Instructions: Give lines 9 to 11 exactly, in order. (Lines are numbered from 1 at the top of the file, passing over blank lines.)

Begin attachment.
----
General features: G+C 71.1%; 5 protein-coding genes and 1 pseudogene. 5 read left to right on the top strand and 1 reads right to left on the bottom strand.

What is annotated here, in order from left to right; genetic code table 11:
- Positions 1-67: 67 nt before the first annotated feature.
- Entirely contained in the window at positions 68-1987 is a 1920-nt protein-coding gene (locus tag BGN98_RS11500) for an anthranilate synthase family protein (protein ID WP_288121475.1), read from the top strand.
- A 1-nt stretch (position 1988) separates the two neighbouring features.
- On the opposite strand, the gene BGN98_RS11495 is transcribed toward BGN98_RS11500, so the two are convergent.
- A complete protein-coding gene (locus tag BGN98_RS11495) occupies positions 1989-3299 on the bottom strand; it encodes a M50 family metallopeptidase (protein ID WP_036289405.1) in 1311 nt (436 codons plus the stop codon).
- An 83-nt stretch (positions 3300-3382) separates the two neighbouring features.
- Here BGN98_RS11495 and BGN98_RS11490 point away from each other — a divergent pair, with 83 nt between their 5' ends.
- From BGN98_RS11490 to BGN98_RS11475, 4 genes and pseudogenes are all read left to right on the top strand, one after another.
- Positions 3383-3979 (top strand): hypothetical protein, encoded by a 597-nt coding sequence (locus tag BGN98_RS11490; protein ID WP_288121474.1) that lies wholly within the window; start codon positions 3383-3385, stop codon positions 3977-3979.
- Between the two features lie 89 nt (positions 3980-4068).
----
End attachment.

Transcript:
- Here BGN98_RS11495 and BGN98_RS11490 point away from each other — a divergent pair, with 83 nt between their 5' ends.
- From BGN98_RS11490 to BGN98_RS11475, 4 genes and pseudogenes are all read left to right on the top strand, one after another.
- Positions 3383-3979 (top strand): hypothetical protein, encoded by a 597-nt coding sequence (locus tag BGN98_RS11490; protein ID WP_288121474.1) that lies wholly within the window; start codon positions 3383-3385, stop codon positions 3977-3979.